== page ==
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Accurate information regarding forest volume plays an important role in estimating afforestation, timber harvesting, and forest ecological services. Traditionally, operations on forest growing stock volume using field measurements are labor-intensive and time-consuming. Recently, remote sensing technology has emerged as a time-cost efficient method for forest inventory. In the present study, we have adopted three procedures, including samples expanding, feature selection, and results generation and evaluation. Extrapolating the samples from Light Detection and Ranging (LiDAR) scanning is the most important step in satisfying the requirement of sample size for nonparametric methods operation and result in accuracy improvement. Besides, mean decrease Gini (MDG) methodology embedded into Random Forest (RF) algorithm served as a selector for feature measure; afterwards, RF and K-Nearest Neighbor (KNN) were adopted in subsequent forest volume prediction. The results show that the retrieval of Forest volume in the entire area was in the range of 50–360 m3/ha, and the results from the two models show a better consistency while using the sample combination extrapolated by the optimal threshold value (2 × 10−4), leading to the best performances of RF (R2 = 0.618, root mean square error, RMSE = 43.641 m3/ha, mean absolute error, MAE = 33.016 m3/ha), followed by KNN (R2 = 0.617, RMSE = 43.693 m3/ha, MAE = 32.534 m3/ha). The detailed analysis that is discussed in the present paper clearly shows that expanding image-derived LiDAR samples helps in refining the prediction of regional forest volume while using satellite data and nonparametric models.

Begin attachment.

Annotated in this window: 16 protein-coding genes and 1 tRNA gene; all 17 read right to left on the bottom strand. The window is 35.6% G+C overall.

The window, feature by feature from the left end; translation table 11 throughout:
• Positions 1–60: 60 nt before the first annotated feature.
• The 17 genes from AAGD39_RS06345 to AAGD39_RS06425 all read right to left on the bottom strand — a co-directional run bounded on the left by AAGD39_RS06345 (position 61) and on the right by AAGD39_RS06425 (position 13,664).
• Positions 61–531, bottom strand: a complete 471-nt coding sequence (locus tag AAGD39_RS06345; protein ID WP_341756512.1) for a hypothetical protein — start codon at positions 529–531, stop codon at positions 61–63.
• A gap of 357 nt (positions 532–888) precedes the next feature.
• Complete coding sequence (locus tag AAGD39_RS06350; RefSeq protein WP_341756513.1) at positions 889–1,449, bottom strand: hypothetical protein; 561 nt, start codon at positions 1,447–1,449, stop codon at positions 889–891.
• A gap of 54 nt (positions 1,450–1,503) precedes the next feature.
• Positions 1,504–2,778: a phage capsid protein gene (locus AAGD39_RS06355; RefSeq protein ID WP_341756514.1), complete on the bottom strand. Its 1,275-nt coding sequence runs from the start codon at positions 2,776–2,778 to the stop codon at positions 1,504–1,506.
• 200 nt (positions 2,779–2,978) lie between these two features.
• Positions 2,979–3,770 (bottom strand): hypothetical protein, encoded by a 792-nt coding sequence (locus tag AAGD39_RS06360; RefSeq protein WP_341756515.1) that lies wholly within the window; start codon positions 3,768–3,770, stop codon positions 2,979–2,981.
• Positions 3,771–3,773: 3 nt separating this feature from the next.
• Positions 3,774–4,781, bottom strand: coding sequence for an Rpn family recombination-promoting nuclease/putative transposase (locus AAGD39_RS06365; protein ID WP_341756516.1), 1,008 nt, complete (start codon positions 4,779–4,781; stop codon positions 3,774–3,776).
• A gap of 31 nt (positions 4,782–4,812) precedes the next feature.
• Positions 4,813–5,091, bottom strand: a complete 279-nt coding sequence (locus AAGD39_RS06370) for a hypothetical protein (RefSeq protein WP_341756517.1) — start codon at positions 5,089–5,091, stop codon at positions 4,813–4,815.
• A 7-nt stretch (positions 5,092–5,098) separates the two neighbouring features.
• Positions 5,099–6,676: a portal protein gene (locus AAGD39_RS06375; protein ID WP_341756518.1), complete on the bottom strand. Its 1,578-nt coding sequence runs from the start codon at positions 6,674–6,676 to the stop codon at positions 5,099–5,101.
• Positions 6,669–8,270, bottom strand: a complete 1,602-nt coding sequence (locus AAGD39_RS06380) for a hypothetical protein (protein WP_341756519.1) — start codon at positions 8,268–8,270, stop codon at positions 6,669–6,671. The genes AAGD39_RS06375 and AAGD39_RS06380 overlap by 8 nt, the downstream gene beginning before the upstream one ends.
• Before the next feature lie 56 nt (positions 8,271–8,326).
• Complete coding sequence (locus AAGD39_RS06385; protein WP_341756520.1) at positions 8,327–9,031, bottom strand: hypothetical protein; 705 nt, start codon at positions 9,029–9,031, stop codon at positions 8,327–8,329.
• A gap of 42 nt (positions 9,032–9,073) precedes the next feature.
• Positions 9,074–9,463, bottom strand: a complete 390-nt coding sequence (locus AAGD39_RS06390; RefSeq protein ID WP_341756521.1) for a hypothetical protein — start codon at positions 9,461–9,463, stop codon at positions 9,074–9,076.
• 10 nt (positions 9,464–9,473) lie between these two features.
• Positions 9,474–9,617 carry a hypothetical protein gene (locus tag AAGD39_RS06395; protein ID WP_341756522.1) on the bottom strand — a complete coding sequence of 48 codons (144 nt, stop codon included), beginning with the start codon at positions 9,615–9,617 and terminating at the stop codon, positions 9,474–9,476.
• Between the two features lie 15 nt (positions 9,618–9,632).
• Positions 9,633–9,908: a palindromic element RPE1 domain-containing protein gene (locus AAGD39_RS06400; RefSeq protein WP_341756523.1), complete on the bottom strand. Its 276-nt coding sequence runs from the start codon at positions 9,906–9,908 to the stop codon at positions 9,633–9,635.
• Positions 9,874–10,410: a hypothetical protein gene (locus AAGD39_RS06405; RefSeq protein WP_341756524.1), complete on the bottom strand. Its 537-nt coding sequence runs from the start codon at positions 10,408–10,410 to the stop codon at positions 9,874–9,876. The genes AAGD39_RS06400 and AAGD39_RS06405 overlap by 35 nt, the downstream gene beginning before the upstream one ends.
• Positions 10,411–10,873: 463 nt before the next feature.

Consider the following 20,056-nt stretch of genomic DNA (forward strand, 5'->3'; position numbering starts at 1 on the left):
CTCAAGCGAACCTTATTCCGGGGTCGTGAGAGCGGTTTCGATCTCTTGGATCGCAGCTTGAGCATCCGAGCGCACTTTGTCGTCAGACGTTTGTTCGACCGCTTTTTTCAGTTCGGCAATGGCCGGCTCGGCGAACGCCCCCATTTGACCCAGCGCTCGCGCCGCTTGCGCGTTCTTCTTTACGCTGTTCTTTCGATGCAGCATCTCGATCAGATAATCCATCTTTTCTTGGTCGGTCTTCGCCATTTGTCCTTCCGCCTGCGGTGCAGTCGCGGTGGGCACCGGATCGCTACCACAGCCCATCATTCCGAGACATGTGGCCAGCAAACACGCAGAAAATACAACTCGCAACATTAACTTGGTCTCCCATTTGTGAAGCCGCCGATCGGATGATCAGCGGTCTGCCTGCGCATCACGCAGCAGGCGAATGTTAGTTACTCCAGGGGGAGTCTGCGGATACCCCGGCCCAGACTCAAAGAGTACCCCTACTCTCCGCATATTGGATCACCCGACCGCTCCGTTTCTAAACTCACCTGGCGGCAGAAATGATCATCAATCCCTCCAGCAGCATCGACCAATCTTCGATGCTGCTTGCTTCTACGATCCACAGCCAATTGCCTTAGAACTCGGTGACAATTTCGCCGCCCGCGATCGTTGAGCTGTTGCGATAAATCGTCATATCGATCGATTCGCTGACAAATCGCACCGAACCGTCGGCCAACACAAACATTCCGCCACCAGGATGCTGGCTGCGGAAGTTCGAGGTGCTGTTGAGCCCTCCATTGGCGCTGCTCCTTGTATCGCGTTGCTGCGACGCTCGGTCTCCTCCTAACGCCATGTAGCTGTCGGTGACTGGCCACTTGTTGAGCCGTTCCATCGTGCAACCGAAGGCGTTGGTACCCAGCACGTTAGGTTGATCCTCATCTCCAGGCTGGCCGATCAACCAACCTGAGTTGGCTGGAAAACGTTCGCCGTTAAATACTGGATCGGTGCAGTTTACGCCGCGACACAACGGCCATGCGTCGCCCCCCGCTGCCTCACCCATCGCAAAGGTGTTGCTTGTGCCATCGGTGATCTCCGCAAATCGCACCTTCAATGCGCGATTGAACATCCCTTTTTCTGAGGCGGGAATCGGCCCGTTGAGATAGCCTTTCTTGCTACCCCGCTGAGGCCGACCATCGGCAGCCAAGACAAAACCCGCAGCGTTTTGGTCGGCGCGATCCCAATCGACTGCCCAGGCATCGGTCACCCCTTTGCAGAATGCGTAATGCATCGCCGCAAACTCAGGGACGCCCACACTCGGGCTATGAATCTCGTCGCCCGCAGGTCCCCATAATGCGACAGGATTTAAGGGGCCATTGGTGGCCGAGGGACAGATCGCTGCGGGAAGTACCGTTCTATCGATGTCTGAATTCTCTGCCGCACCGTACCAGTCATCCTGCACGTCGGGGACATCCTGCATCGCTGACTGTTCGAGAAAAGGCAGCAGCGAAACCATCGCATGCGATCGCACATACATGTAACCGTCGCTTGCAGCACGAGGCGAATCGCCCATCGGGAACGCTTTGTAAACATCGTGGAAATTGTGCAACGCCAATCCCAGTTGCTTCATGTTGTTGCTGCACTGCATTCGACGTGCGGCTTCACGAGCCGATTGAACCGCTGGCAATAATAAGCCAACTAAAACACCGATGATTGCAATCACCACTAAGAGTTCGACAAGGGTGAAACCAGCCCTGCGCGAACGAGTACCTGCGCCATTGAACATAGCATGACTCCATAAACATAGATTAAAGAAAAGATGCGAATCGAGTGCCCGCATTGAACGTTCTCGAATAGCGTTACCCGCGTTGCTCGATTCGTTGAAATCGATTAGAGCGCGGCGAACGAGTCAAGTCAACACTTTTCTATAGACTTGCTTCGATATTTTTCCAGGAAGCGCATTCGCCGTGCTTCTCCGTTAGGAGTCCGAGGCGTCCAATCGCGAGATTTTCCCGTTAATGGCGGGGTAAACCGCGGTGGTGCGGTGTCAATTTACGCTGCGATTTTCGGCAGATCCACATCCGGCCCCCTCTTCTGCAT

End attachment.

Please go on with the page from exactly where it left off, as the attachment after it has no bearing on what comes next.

This article was originally published in Remote Sensing, volume 12, in 2020.

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